DeSantis Blindsides Local Governments With Move To Phase 3

Florida Governor Ron DeSantis. Photo: Matias J. Ocner/TNS via ZUMA Wire

If you live in Boca Raton or Delray Beach and see people gathering in large groups, don’t call the city. Call Gov. DeSantis.

The governor blindsided local governments on Sept. 25 when he not only moved the state into Phase 3 reopening but prohibited cities and counties from enforcing COVID-19 mask requirements on individuals. So the county’s mask ordinance remains in place, but violators can’t be fined. Cities and counties still can fine businesses.

Under the governor’s order, all businesses can open at full capacity. Previously, cities and counties could issue tougher rules at their discretion. Now, local governments can reduce capacity at restaurants only if they “quantify the economic impact … on those restaurants” and “explain why each limitation or requirement is necessary for public health.”

Obviously, no city has the time or staff to check the effect of, say, a 75 percent rule on every restaurants. The second part also should be obvious: limiting indoor gatherings, social distancing and mask-wearing reduce the spread of the virus.

“I was disappointed that (the governor) took the teeth out of the mask ordinance,” said County Commissioner Robert Weinroth, whose district includes Boca Raton and Delray Beach. Weinroth has been the more aggressive commissioners about reopening, and even he is concerned.

Under the order, Weinroth pointed out, counties and cities “can’t do anything” if cases spike. The governor’s premature reopening in May led to a surge during which Florida set a one-day national record for new cases.

DeSantis sent the misleading message that things are back to normal. In fact, under the county’s interpretation of the order, social distancing remains in place. Weinroth has gotten calls from golfers asking if it’s business as usual. “I keep telling them no,” Weinroth said.

The governor’s order also said that cities “should prepare” for a return to in-person meetings next month. The Boca Raton City Council and the Delray Beach City Commission have met virtually since April.

Boca Raton has more flexibility. A spokeswoman said the city may use its facility at 6500 North Congress Avenue rather than council chambers at City Hall. It’s much larger and would allow more social distancing.

Delray Beach doesn’t have such an option. A spokeswoman said the city will plan for a return to City Hall. Though either city could request an extension for virtual meetings, the chance of DeSantis granting one at this point seems low.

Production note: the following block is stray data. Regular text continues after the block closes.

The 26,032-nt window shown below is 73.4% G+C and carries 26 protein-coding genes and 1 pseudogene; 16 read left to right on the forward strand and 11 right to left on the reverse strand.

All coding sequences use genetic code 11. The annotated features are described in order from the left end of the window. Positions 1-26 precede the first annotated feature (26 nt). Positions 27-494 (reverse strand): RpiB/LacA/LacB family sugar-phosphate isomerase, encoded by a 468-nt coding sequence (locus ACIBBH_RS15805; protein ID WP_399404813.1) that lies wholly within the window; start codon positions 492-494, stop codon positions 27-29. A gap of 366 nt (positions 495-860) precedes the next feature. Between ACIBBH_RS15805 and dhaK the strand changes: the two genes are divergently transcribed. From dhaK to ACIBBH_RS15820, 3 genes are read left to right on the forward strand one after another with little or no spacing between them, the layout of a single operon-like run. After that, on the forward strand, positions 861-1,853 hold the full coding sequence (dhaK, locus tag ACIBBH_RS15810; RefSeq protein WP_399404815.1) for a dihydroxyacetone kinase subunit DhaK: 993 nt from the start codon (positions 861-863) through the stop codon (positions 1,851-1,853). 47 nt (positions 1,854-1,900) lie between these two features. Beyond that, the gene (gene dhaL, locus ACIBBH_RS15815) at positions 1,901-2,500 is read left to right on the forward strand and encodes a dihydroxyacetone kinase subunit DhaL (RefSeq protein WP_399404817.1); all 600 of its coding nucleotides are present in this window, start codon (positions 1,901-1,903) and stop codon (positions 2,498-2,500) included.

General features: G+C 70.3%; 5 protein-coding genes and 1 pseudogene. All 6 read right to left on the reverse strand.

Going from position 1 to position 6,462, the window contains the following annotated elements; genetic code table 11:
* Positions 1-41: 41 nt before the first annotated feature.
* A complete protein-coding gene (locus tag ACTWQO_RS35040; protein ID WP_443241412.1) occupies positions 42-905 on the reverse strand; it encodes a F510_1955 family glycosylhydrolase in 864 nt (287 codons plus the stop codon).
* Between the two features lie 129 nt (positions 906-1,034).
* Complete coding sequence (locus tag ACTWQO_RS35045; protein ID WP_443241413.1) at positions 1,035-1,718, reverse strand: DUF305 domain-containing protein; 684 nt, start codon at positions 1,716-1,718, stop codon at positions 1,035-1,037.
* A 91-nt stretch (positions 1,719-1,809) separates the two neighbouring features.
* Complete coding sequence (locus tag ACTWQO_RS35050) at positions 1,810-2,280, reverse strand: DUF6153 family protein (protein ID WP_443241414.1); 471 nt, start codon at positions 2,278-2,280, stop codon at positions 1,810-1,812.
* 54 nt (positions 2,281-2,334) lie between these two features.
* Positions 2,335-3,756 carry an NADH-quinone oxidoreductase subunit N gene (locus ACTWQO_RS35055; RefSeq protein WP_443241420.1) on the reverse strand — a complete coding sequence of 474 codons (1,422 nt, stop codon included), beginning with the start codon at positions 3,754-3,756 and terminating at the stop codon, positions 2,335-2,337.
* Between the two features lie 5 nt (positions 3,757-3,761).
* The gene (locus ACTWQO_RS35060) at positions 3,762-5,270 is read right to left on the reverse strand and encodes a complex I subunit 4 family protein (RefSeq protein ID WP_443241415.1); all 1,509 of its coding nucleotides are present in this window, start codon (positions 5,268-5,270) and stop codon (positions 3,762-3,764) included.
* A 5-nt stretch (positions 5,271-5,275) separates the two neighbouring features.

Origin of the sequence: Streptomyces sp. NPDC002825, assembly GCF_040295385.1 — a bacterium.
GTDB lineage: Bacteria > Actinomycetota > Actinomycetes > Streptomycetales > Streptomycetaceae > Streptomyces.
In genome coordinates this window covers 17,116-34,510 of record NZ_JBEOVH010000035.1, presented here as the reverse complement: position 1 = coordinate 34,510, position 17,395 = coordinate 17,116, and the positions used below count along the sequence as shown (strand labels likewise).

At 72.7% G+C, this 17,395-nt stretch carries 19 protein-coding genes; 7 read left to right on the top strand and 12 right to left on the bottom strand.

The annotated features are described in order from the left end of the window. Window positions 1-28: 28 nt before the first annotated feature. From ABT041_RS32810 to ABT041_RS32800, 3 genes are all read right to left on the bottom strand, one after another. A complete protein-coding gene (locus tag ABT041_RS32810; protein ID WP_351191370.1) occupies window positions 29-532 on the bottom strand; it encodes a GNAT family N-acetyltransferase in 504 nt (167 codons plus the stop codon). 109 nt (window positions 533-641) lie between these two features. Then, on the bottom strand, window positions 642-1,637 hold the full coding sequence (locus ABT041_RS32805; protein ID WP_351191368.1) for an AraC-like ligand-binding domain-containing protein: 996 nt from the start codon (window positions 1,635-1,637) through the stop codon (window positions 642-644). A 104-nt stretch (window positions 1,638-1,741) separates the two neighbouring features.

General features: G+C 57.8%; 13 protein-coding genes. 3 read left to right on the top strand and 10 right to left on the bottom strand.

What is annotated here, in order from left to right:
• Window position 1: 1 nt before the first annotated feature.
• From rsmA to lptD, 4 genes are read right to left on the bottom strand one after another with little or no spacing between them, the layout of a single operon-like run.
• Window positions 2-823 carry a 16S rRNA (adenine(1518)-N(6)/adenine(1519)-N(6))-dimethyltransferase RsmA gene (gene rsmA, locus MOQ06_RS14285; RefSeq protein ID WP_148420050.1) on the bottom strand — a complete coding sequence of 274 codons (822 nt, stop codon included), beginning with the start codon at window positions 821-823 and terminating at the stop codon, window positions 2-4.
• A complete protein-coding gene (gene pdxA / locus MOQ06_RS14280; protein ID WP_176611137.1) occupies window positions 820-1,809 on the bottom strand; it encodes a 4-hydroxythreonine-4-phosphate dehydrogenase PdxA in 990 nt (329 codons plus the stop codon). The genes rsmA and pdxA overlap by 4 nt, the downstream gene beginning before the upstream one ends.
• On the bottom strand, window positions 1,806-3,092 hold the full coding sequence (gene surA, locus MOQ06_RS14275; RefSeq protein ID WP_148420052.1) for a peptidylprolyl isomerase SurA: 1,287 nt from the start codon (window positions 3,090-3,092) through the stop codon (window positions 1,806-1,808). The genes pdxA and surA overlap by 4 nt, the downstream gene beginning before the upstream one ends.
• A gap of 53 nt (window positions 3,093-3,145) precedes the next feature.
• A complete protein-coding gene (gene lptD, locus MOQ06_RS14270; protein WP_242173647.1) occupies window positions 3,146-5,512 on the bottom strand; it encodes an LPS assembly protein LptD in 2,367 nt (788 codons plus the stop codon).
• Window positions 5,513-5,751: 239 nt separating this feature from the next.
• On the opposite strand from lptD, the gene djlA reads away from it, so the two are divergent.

And what if someone shows up for a meeting without a mask? Both cities now require masks in their facilities. “That’s a bigger conversation,” said a Boca Raton spokeswoman.

Dr. Anthony Fauci called DeSantis’ order, especially as it applies to bars, “very concerning.” A Boca Raton doctor told me that he participated in a virtual continuing education conference at Boca Raton Regional Hospital. The consensus was that the governor’s order is premature. Though COVID-19 metrics have declined, they remain higher than in the spring.

Eli Rosenberg, a New York City epidemiologist, told the Washington Post last week that the great majority of Americans still don’t have COVID-19 antibodies. “This shows,” he said, that the pandemic is “not over here, not even by a long shot.”

Haynie Trial delayed again

The trial of former Boca Raton Mayor Susan Haynie has been delayed once again.

Haynie was arrested in April 2018 on seven public corruption charges. She has pleaded not guilty. The trial was supposed to begin on Oct. 26, after two other postponements. Jury trials, however, still not have resumed in Palm Beach County because of the pandemic. The parties will gather on Jan. 11 for a status conference.

Bruce Zimet is Haynie’s attorney. He told me Monday that court officials might start soon with some selected trials, perhaps of people “who are incarcerated.” Haynie has been out on bail. “They’ll see how it goes through the end of the year” and then decide whether to resume full-time in 2021. The main issue is safety of jurors.

At this rate, the best case is that it could be three years before Haynie gets her day in court and residents hear testimony about one of the city’s most prominent elected officials. It could have happened pre-COVID, but State Attorney Dave Aronberg assigned a prosecutor, Brian Fernandes, whose other cases kept taking him away from Haynie’s.

Now, Zimet said, Fernandes has left the office. Although his Florida Bar profile still shows Fernandes in that job, the latest hearing documents lists Craig Williams. He was promoted in 2018, just before Haynie’s arrest, when Aronberg demoted Fernandes after internal complaints.

Haynie has submitted a witness list. It includes City Attorney Diana Frieser, who wrote the advisory opinion that Haynie could vote on matters related to Investments Limited. Those votes are at the heart of the charges, and Haynie has cited the opinion in her defense. Also on the list are Bill Hager, a former city councilman and state legislator and Jim Gavrilos, executive director of Boca Helping Hands.

Hager and Gavrilos likely are character witnesses. One intriguing name on the list is Steve Cullen. He’s the former director of the Palm Beach County Commission on Ethics. Just before her arrest, Haynie had settled a case with the commission that appeared to end investigations of her votes.